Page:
When Sue Klebold decided to write a book about her son Dylan, she set a daunting task. How to express her love for the boy she raised—without minimizing the horror of his acts?
Why I love it
When Sue Klebold decided to write a book about her son Dylan, who along with Eric Harris massacred 12 fellow students and a teacher at Columbine High School in 1999, she set herself a daunting task. How to express her love for the boy she raised—without minimizing the horror of his acts? Would she seem to be "cashing in" (despite donating profits to charity)? And would she sound defensive—not to mention clueless—if she insisted on what she believes is the truth: that Dylan, who died by his own hand on that hellish day, never showed signs of his disturbance?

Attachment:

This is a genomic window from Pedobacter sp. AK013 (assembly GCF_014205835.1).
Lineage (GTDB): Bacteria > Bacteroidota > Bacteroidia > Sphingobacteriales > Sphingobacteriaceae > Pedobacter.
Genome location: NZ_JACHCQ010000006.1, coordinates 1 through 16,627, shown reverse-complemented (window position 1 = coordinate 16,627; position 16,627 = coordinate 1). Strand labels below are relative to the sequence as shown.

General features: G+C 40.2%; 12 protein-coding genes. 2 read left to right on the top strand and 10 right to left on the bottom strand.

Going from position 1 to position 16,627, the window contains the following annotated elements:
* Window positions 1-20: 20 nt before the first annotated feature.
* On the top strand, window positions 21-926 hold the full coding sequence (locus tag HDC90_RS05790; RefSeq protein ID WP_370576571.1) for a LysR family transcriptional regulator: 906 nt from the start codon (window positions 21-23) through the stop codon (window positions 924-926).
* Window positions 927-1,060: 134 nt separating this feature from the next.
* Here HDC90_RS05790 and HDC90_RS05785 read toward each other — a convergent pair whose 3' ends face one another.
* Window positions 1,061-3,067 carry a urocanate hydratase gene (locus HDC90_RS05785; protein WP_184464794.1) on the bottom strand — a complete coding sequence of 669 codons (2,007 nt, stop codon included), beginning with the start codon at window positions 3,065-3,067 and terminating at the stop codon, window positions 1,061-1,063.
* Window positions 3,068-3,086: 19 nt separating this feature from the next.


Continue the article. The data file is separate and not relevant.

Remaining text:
Not only does A Mother's Reckoning manage to avoid all those pitfalls, it's also a riveting read. The day Dylan was born, Sue was "overcome," she writes, "by a strong premonition: this child would bring me a terrible sorrow." Not the superstitious type, she shook the feeling off and watched her younger son grow into a sweet, shy boy who loved origami and plastering his mom's face with kisses. He had some unremarkable problems as a teen: periodic sullenness, indications he'd been mildly bullied at school, and finally an arrest for stealing video equipment. But by senior year he seemed to be back on track, had close friends and even took a girl to prom—"the best night of my life," he told Sue afterwards—just days before his and Eric's deadly rampage.
So what went wrong? Sue makes a convincing case that her 17 year old was hiding a deep depression that left him vulnerable to Eric's more active psychopathology. She urges parents and teachers to learn from her experience and to watch their teens carefully, taking even small indications of distress seriously. Dylan destroyed countless lives and shattered his family. Sue admits she will never understand his actions, but she's forged meaning amid devastation by devoting her life to mental health awareness. You'll finish her brave book wanting to hug your children close—and applauding her.